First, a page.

Bush’s Social Insecurity
On Wednesday, May 2, President Bush formed a White House panel to reform Social Security. According to Bush, a key component of any reform must “offer personal savings accounts to younger workers who want them.” But this is surely a mistake, for personal retirement accounts create a host of problems for the Social Security system, and provide no benefits which can not be attained with less drastic reforms.
Social Security can only provide a meager return on its contributions, since it is funded entirely by those currently working. If Social Security tax rates are left unchanged, then contributions to the Social Security system grow only as fast as total wages grow. But total wages only grew by 2.5 percent over the last 30 years; compare this to a growth rate of 9 percent on corporate investment, and one immediately sees missed opportunity for increased returns in the Social Security system.
Bush sees this problem, and rightly understands that providing people with individual retirement accounts would enable them to take advantage of these higher returns. However, individual retirement accounts are not the best way to allow individuals to reap the benefits of higher returns; a government Social Security fund which invests in corporations is.
The main opposition to a government Social Security fund which invests in stocks is that the government would unduly influence corporations if given this opportunity. But this argument ignores the reality that the federal government already heavily invests in corporations, managing a retirement plan for all federal workers. There are checks in this system ensuring that the government does not abuse its power -- for example, limits on the percentage of a company the government can own. These checks could easily be carried over to a Social Security fund system to insure the system does not unduly influence corporations.
Unlike a system where the government invests funds in the stock market, Bush’s plan for individual retirement accounts goes against the very nature of Social Security. Social Security is to be just that: secure social insurance. You are to pay in, and then be guaranteed income when you retire. An individual with a personal retirement account has no such guarantee. The few stocks he holds, most likely representing a small sector of the economy, may lose value, resulting in no income when it comes time to retire. The government, on the other hand, can take this individual’s contributions, pool it with the contributions of many others, and invest it in a well-diversified portfolio of stocks representative of the whole economy of the United States. Barring the total collapse of the economy, the government will have money to pay out when it comes time for that individual to retire.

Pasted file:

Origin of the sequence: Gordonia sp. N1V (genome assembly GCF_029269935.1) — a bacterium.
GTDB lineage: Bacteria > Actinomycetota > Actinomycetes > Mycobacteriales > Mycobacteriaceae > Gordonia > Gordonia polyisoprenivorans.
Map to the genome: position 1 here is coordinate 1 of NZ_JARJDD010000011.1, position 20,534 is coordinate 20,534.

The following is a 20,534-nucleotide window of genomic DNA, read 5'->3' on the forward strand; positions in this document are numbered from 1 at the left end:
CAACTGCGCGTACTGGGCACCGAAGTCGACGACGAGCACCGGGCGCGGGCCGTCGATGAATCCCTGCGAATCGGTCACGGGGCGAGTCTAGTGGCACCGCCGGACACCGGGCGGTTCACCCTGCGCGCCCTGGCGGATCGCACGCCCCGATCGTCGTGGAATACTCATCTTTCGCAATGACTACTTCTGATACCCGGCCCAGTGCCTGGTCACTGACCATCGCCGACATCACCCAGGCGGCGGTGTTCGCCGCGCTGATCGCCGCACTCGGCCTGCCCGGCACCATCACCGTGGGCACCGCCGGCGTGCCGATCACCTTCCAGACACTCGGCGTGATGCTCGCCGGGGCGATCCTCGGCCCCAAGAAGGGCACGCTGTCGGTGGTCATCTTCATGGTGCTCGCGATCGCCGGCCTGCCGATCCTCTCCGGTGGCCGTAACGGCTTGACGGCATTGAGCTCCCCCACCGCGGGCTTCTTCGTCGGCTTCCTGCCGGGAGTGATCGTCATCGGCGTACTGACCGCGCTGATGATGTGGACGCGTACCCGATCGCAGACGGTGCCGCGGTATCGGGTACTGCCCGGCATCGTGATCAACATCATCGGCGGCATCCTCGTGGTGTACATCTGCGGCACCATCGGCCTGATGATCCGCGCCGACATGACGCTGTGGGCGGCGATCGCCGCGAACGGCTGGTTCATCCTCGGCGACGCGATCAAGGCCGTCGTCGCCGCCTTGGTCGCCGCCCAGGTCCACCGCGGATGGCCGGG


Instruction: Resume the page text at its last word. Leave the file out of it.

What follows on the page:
Bush claims his commission will place Social Security on “sound financial footing,” but individual retirement accounts will do just the opposite. Government forecasters have projected that the Social Security fund will eventually begin to pay out more than it will receive in contributions, eventually going bust around 2037. The way to fix this is either to increase the return the government gets on its current Social Security surplus, or to increase contributions to the fund. Bush, by creating individual retirement accounts, will actually decrease the amount of money placed in the fund, hastening its bankruptcy.
While individual retirement accounts are intuitively appealing because they allow individuals to have control over their own money, we must ask who is going to be able to take advantage of these possibilities. The poorest members of our society, who will depend on Social Security as their main source of retirement income, most likely do not have the time or the financial know-how to manage their own retirement portfolio. Most likely, the better-off members of our society will benefit from the individual retirement accounts option. By including personal retirement accounts as a key component of reform, Bush has tacitly shifted the priorities of Social Security from the poor to the middle class. He has transformed the Social Security safety net from a way for the middle class and wealthy to meet their moral obligations to help the poor of our society, to an insecure system where the middle class and wealthy abandon the poor for their own personal gain.